Roofing WP Carpentry are able to undertake works utilising the latest methods of timber construction, but we take pride in carrying out traditional loose cut roofing. A cut and pitched roof allows for many shapes and details that would be impossible when using trussed rafters. These bespoke roofs not only match your specific design requirements but will often offer greater character to your property than a more generic solution.
Benefits of Loft conversions MORE SPACE A professionally installed loft conversion can add a sizable amount of room to your property. Even the most modest sized loft will often provide enough space for a new bedroom and bathroom. ADD VALUE According to Nationwide Building Society, loft conversions will on average add 21% to the value of your property – and sometimes far more. This makes the return on investment for a loft conversion better than any other form of home improvement.
Can my loft be converted? If you have 2.2m of headroom in your loft, then it is usually possible. Most houses will come with an allowance for permitted development, which means that you can go ahead with your conversion without planning permission.
Look for other conversions on your street An easy way to get an idea of whether your loft can be converted is to see whether any similar houses on your street have had loft conversions. If you do see examples, it's more likely to be a possibility.
Measure the head height The minimum height you need for a loft conversion is 2.2m. Take a tape measure and run it from the floor to the ceiling at the tallest part of the room. If it's 2.2m or more, your loft should be tall enough to convert.
Check what type of roof you have Depending on when it was built, your house will either have roof trusses or rafters. Look in your loft and you should be able to tell straight away what type of roof you have. Rafters run along the edge of the roof and will leave most of the triangular space below hollow. Trusses are supports that run through the cross-section of the loft.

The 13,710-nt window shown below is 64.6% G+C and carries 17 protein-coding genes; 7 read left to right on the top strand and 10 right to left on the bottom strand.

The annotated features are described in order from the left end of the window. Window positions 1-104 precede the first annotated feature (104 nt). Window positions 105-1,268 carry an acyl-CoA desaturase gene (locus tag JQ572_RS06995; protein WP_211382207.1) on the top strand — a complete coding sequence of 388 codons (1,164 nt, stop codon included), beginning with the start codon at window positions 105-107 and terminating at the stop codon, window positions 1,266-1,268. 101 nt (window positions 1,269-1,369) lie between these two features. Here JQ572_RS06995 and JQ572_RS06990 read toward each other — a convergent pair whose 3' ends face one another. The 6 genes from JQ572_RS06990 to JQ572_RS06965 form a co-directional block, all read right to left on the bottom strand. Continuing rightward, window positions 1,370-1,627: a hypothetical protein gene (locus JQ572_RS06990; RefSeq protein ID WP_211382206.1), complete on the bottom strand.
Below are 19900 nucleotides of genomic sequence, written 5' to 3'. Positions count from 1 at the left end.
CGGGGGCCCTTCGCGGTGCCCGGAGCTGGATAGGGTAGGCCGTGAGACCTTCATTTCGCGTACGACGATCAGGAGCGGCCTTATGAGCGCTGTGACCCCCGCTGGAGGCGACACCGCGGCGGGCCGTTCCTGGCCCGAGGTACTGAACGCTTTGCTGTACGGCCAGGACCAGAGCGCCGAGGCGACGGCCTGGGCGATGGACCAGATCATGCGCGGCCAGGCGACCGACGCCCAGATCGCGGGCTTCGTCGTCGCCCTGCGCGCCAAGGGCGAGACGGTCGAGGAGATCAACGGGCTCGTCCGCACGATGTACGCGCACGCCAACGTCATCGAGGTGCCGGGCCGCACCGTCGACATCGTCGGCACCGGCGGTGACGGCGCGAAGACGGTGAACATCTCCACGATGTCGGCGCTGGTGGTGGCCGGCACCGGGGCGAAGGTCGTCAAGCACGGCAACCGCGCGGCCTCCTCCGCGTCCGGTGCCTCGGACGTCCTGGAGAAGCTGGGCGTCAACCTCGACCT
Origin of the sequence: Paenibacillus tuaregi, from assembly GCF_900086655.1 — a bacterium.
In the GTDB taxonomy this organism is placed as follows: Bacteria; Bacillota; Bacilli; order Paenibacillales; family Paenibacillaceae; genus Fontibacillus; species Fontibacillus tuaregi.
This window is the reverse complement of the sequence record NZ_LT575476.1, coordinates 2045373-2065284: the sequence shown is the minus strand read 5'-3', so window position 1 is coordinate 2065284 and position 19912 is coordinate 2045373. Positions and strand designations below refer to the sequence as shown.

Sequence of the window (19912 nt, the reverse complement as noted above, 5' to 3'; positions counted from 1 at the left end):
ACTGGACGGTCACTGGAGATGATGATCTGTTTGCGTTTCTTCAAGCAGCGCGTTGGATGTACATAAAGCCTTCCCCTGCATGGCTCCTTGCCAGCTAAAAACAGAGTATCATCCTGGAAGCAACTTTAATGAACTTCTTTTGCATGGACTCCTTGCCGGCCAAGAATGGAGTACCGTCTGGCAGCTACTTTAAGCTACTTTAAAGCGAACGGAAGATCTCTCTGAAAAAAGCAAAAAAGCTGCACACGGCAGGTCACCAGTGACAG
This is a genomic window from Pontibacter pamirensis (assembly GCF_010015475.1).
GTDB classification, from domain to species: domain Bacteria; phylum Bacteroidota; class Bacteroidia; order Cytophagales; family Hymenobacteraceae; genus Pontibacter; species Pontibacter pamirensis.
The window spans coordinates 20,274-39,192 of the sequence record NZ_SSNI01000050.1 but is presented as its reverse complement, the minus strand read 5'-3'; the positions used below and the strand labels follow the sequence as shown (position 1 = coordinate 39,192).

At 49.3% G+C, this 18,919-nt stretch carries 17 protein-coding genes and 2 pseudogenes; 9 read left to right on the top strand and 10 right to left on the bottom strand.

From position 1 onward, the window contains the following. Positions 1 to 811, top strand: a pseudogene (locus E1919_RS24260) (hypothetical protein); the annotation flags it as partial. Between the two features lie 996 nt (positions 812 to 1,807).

Consider the floor below Many people neglect to factor in changes to the floor below the loft when planning a conversion. Consider where the staircase is likely to go and how much room it might take up. Even a well-designed space-saving staircase can use a lot of space, so make sure you have space you're happy to lose.
Types of loft conversions
There are four main types of loft conversion: roof light, dormer, hip-to-gable and mansard.
Roof light conversions are by far the cheapest and least disruptive option, as you won't have to make any changes to the shape or pitch of the roof. Simply add in skylight windows, lay down a proper floor, and add a staircase to make the room habitable.
However, you'll need to have enough roof space already without having an extension for this type of conversion.
A dormer loft conversion is an extension that protrudes from the slope of the roof. Dormers, in particular flat-roof dormers, are the most popular type of
They are suitable for pretty much any house with a sloping roof.
Hip-to-gable conversions work by extending the sloping 'hip' roof at the side of your property outwards to create a vertical 'gable' wall, creating more internal loft space.
This type of conversion will only work on detached or semi-detached houses, as it requires a free sloping side roof.
Mansard extensions run along the whole length of your house's roof and will alter the angle of the roof slope, making it almost vertical.
Mansard conversions are suitable for most property types, including
terraced, semi-detached and detached houses.